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Posted on Sun, Oct 23, 2011 : 5:15 a.m.

Schola Cantorum de Venezuela, coming to Ann Arbor, keeps tradition growing

By Susan Isaacs Nisbett


The Schola Cantorum de Venezuela comes to Ann Arbor on Thursday.

Others will tell you that the Schola Cantorum de Venezuela is one of Latin America’s most important choral societies. That it has a repertoire of more than 50 choral symphonic works. That it registers among its credits premieres by leading composers like Osvaldo Golijov and John Adams. That its breadth of repertoire is extraordinary, as is the joy with which the singers perform.

But if you ask Maria Guinand, the group’s director and conductor, who has been with Schola Cantorum for more than 35 of its 45 years, she will describe the it thus: “Schola Cantorum is a big river where the waters are always running and being renewed,” she said in a recent phone call from Caracas.

And water—South American freshets, streams, torrents—is among the refreshments when the choir, 36-voices strong on this U.S. tour, makes its Ann Arbor debut Thursday at St. Francis of Assisi Catholic Church. The group appears here under University Musical Society auspices.

The program divides into two halves, Guinand said: Agua (Water) and Fiesta.


Schola Cantorum de Venezuela

  • Who: Latin American choral group.
  • What: A program of Latin American a cappella choral music.
  • Where: St. Francis of Assisi Catholic Church, 2250 E. Stadium Blvd.
  • When: Thursday, 7:30 p.m.
  • How much: $25 and $35. Tickets available from the UMS Ticket Office in the Michigan League, 734-764-2538, and online at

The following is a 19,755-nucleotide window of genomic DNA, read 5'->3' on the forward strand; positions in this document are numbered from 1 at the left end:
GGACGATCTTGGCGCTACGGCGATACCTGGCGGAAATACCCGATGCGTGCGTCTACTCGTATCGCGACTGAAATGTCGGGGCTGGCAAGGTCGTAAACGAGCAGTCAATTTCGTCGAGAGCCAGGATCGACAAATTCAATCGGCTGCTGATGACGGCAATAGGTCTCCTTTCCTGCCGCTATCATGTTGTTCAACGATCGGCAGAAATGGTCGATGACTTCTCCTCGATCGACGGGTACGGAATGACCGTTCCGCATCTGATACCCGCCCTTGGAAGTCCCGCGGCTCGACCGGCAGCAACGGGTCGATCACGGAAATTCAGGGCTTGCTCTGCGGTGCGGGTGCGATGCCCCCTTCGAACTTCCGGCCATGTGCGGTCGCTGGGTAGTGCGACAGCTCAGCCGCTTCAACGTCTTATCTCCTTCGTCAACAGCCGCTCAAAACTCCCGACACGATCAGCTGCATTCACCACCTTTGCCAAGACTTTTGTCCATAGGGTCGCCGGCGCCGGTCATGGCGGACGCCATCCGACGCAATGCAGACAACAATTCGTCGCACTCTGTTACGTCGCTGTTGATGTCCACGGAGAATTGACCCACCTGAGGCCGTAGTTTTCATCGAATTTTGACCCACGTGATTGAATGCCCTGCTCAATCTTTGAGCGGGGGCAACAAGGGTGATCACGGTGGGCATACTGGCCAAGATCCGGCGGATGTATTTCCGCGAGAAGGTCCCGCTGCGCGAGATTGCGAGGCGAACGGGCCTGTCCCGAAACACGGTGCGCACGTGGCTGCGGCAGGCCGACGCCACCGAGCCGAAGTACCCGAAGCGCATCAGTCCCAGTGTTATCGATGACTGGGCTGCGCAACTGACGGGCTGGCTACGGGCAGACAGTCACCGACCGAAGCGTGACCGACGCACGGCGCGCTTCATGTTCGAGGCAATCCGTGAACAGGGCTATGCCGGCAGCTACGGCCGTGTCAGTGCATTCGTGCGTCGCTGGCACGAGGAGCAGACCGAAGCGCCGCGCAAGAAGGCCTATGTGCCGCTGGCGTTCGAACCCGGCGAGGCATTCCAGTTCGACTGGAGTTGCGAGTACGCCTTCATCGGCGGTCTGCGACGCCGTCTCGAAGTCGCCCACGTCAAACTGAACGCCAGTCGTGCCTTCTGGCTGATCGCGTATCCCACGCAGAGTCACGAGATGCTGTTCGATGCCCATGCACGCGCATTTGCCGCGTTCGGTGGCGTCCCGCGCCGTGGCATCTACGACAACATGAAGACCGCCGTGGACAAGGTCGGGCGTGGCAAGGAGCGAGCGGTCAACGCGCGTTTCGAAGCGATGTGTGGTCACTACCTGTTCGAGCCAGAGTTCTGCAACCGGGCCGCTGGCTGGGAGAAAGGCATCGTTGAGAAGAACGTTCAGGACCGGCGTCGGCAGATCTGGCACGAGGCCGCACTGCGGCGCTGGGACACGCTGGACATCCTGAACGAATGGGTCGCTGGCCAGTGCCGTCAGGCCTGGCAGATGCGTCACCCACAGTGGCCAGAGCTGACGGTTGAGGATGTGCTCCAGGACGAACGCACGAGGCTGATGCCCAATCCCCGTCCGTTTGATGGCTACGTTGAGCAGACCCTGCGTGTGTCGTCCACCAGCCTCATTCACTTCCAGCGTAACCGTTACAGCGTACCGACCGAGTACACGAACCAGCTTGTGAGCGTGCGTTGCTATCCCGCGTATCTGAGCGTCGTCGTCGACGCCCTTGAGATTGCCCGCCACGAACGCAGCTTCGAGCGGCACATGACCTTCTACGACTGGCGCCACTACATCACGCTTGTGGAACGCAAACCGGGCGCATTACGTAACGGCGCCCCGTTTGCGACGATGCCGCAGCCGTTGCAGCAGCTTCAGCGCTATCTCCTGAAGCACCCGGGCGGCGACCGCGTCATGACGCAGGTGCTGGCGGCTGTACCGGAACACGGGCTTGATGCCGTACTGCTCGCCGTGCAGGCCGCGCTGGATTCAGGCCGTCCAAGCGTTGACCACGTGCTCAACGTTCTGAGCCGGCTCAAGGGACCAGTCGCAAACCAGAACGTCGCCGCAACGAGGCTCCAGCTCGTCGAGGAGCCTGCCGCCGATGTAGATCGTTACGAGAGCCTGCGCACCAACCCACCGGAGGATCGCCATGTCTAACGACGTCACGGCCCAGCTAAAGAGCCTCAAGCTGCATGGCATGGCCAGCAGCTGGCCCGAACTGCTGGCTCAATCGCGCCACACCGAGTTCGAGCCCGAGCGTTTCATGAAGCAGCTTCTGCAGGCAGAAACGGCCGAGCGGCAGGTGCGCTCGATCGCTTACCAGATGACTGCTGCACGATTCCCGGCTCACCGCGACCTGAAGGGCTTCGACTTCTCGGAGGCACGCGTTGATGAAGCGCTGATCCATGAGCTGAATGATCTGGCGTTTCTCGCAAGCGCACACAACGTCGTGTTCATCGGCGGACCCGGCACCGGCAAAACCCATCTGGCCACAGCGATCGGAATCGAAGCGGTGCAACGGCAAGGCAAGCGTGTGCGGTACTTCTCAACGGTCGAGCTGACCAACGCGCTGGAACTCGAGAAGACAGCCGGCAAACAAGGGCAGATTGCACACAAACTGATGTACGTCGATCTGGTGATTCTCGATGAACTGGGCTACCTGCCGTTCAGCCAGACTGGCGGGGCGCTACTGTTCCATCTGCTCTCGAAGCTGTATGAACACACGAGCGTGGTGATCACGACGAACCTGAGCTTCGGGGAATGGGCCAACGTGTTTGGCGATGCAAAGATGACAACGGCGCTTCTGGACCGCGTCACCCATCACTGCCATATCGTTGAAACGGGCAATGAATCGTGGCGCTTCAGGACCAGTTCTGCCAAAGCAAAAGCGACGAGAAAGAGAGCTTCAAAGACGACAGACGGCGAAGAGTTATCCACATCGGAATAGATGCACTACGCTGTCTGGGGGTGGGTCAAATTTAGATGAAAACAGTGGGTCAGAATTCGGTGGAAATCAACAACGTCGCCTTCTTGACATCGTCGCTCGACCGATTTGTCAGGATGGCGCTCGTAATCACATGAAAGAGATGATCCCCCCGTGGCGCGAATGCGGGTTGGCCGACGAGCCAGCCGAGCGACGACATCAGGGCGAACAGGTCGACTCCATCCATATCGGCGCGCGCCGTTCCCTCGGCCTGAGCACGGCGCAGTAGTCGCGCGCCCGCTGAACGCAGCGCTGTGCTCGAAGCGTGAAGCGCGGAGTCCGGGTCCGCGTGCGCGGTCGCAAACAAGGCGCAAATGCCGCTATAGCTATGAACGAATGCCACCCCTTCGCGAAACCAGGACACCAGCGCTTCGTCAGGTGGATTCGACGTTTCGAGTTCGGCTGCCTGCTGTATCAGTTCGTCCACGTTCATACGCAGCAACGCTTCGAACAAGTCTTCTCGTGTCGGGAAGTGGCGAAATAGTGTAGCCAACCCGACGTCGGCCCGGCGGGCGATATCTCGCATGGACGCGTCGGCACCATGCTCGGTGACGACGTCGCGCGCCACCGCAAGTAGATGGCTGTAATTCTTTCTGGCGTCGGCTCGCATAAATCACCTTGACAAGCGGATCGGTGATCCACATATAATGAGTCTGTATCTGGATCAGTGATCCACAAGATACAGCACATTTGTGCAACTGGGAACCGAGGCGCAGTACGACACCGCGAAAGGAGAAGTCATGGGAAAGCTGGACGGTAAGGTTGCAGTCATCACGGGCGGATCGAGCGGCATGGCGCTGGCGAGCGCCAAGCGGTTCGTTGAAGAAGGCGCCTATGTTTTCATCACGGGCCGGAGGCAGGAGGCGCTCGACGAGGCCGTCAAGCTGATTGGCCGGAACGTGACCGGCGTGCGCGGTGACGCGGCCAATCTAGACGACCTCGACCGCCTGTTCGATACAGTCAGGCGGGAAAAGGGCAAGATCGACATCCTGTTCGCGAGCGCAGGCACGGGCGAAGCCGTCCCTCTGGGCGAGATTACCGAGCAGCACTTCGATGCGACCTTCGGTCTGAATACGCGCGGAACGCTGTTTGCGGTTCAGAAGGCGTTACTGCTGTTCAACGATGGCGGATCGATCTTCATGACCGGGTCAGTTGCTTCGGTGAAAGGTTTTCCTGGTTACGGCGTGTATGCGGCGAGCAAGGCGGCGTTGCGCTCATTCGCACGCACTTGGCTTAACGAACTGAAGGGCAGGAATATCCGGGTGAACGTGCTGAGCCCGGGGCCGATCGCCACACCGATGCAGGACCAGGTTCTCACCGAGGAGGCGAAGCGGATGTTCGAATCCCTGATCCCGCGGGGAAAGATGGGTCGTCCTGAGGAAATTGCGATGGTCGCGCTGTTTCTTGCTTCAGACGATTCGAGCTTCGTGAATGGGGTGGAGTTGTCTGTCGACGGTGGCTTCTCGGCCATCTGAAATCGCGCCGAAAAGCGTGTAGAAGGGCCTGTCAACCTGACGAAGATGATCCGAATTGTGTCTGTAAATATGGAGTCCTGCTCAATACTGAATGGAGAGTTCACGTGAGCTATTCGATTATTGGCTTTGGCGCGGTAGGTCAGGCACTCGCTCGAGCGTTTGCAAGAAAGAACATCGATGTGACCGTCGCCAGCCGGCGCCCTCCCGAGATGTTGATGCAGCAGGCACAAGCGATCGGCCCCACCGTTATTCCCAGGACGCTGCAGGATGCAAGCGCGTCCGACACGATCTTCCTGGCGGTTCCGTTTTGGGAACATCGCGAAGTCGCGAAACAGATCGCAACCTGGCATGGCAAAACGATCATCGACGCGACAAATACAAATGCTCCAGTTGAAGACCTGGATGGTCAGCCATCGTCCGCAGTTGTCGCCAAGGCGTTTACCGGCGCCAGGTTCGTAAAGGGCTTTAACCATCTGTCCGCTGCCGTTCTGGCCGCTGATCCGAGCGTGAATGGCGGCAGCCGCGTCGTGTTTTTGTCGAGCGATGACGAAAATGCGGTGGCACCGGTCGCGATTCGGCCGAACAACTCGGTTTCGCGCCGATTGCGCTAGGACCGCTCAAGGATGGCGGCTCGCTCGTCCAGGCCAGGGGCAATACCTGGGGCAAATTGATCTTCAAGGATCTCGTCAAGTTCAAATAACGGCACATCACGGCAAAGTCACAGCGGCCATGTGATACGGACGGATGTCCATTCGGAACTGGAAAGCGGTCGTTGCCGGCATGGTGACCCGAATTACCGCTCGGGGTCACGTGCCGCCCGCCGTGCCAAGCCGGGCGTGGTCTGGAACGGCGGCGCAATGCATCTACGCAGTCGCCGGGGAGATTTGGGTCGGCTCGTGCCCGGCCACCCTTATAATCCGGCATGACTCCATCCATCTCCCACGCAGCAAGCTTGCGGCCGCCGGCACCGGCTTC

“We created this program for two reasons,” Guinand said. “The first is that this year we premiered a new piece by Gonzalo Grau, “Aqua,” part of which makes a wonderful center for the first part of the program. The second is that we know people want to listen to our rhythms, the different flavors. So the second half of the program is a buffet, filled with all kind of multi-colored Latin American delicacies—tango, mambo, cha cha, bolero, son jaropo, maracatu—all the most interesting rhythms that belong to the popular and folk traditions of Latin American countries.”

While the choir frequently performs with orchestra, this visit brings it alone, and that is fine with Guinand.

“Choral music is not only related to choral-symphonic music or to opera,” she said. “It has its own repertoire, its own language, philosophy and way of being taught.”

The mission of the Schola Cantorum, she said, is “to give choral music its own space in the musical life of our time. We believe the a cappella repertoire has to be more developed and better known, and we want to encourage more composers to write for a cappella chorus. They are many composers who want to write for the chorus who do not know how to do that. We are really choir people, proud to be on our own.”